Saturday, 21 July 2012

Dicky Bird Hop - Gracie Fields

After a sumptuous dinner of braised Pheasant followed by plum crumble and 'home made' custard we watched a none too convincing performance by the Team GB Olympic Football Team, who lost 0 - 2 against Brazil. With Hugh and Janet safely tucked in I opted for a night cap before bed
only to find they had laid on a fireworks display for me. They were in fact the start of a season of pyrotechnics, much the same as Weymouth on a Monday evening, in Bournemouth, a great finale to another good day.Spoilt for choice this morning, I could either have gone bombing around the south of England with Hugh (on business) or on my usual wander around the farm to check out the bird life, I went for the latter.
It will come as no great surprise to regular readers to know just how much I love being at
farmhouse, a little bit of paradise as far as I'm concerned. The greatest thrill today were the numbers of 'young birds' that have survived the continuous heavy rainfall over the past few weeks and I did set out with the intention of seeing how many species could be captured on camera. 
Oh, the chirruping of the birdies on the Sycamore tree. 
They're lucky to be so happy and free.
 I know that the chirruping sounds a little different to me.
 I hear them saying early ev'ry morn, "Get up! Get up! Get up!"
What better place to start than around the multitude of bird feeders, where it became immediately apparent how successful the humble, yet ubiquitous, HOUSE SPARROW has been.
GOLDFINCH too continue to feed young, and themselves, both in the nest and fledged juveniles,
while the CHAFFINCH on the face of it seem to have fared less well, this was the only one seen all day!
COLLARED DOVE are still all over the place despite not having recorded any juveniles,
while this lone GREAT TIT brought extra interest in that it was a 'ringed' bird.
WOOD PIGEON also feed here with probably 100's more throughout the property. From there it was always going to be worth a look at Parley Pond and the much smaller subsidiary pool where I immediately found a Sedge Warbler feeding young - Yes a bit too quick for me!
No young COOT were found,
unlike MOORHEN which also seem to have had a prolific season,
along with Mister and
which have brought off c5 CYGNETs.
Along the banks of the RIVER STOUR Grey Heron, Reed, Sedge and Cetti's Warbler were all in good voice but no sign of a Kingfisher likely washed out by the flood that almost reached the bungalow.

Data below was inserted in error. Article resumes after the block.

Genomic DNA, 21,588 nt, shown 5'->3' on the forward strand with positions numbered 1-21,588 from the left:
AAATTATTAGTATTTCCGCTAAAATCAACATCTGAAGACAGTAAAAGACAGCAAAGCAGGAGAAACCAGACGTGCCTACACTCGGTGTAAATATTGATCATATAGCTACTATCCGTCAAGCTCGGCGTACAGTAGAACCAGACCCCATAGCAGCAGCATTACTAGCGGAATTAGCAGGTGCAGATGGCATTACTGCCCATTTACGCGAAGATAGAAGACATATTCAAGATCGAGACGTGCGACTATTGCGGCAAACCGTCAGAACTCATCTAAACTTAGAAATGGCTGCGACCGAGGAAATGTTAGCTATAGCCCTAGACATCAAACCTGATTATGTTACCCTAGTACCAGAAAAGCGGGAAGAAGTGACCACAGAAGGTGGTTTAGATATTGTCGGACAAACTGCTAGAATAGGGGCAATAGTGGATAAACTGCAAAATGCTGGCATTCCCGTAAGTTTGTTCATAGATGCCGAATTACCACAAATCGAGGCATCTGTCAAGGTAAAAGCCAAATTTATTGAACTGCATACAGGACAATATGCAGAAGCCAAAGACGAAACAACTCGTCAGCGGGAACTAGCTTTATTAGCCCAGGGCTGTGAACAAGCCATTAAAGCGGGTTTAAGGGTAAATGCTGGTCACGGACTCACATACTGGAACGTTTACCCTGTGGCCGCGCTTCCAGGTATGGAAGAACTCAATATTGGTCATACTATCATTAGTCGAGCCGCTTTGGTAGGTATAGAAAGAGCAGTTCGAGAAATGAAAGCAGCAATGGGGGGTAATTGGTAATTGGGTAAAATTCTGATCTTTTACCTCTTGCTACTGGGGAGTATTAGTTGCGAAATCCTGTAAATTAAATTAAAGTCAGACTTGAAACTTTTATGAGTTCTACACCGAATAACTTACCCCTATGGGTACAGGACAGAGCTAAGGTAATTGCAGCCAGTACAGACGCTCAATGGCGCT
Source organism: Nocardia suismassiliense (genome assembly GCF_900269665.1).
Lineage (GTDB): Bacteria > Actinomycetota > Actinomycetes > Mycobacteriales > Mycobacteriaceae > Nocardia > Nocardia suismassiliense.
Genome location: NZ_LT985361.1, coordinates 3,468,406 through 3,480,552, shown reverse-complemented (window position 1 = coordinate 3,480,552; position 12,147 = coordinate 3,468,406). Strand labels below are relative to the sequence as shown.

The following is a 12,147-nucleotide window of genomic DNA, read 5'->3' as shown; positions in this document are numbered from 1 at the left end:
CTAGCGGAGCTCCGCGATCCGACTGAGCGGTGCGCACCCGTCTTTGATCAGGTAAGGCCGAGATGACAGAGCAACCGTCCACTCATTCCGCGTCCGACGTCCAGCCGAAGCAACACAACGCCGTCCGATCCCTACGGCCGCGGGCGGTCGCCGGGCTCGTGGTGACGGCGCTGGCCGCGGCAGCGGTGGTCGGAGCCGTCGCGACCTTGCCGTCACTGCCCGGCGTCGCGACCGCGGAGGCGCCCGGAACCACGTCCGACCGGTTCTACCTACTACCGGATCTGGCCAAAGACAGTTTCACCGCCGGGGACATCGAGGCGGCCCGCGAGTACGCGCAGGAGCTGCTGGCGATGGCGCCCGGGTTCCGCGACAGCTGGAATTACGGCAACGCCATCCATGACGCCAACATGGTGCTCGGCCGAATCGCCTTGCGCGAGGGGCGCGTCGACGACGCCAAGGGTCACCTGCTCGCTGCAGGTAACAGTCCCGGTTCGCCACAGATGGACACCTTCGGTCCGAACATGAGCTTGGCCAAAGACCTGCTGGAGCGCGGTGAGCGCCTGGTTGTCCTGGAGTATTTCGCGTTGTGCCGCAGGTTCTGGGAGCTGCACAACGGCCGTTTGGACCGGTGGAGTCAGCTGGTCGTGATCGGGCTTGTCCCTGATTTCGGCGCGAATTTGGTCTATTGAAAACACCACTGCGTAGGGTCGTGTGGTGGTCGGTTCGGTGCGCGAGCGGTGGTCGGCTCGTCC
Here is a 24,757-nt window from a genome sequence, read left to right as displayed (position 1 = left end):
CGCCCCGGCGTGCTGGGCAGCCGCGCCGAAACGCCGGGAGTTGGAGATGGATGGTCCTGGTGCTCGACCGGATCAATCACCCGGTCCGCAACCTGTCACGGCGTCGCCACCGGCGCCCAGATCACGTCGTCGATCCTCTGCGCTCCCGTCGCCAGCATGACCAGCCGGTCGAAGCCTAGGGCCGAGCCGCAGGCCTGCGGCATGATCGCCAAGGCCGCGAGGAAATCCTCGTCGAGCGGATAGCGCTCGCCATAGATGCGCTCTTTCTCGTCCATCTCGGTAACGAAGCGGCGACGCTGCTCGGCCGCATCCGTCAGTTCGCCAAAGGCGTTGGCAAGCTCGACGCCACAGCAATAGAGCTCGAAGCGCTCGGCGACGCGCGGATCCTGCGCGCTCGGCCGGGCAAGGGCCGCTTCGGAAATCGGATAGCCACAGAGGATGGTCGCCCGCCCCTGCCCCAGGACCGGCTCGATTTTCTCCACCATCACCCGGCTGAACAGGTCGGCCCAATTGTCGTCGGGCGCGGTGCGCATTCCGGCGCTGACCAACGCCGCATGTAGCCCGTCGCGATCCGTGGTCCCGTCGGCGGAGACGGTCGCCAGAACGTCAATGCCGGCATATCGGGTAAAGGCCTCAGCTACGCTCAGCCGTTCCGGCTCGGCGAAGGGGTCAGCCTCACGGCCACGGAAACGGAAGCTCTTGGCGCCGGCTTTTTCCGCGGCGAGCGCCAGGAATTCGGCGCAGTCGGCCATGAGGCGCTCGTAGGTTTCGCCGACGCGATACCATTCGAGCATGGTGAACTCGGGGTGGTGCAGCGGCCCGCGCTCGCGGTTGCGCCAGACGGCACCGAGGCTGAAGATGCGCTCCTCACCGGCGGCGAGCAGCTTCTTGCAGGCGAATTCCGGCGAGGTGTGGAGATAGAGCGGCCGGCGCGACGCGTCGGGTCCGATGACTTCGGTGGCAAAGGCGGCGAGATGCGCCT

MALLARD seem to have done well too judging by the number of broods still tended by parent birds,
and CORMORANTs thrive on both pond and river without there being a breeding site hereabouts. While other Insect numbers remained low (only c2 Butterfly species recorded Small White and Meadow Brown)
BANDED DEMOISELLE female were hugging the river bank in almost plague proportions - hundreds.
 The Equestrian Centre was the starting point for an almost continuous chatter throughout the rest of the walk of both GREENFINCH and
STARLING even though each species has taken a serious tumble in numbers nationally in recent years.
Ever present PIED WAGTAIL also seem to have dodged the soggy conditions and bred well,
while the second most numerous species on the property BARN SWALLOW
occupy just about every nook in all of the dozens of stables and other outbuildings.
Young and adults alike cling to power cables and other perches. as do
their 'close cousins' the HOUSE MARTIN albeit in fewer numbers.
These nifty little Hirundines have found perfect nest sites under the eves of the Manor House where success is again very much in evidence.
Maybe not all together a bad thing, MAGPIE numbers seem to be diminished with only c3 seen all day, this being the nearest to the camera.
Several ROBINs were heard but this juvenile, moulting into a red breast, was the only one seen
and the usually numerous BLUE TIT were also thin on the ground.
BLACKBIRD were plentiful but totally unobliging, ans again surprisingly only
c2 PHEASANT were seen. This poor showing was more than made up for by the appearance of a covey of 8 to 10 Red-legged Partridge, these days an uncommon species on the farm. The 'highlight' for me as I have never recorded one during the month of July anywhere in Dorset.
On the way back to base and in quick succession an obliging and
probably 'cream crackered' - yawwwwwn - BARN SWALLOW was followed by distant
Finishing where I had started, there was a fine looking
GREAT SPOTTED WOODPECKER was swinging on the nut feeder, an ideal end to a worthwhile day.
 26 species in total were photographed!
The chirruping of the birdies on the Sycamore tree.
It's lovely to see them having a spree.
A cheeky one this morning popped up on the sill and said.
(Whistle) "Get out of bed!"

and finally, we extend an apology to Ms Mullins of Team GB Women's Beach Volleyball Pairs for yesterday's 'typo'. Her name, as I guess most of you know, is Shauna and not 'Sauna' although with the prospect of a 'Gold Medal' looming on the horizon in the near future she would be forgiven for getting a little steamed up.

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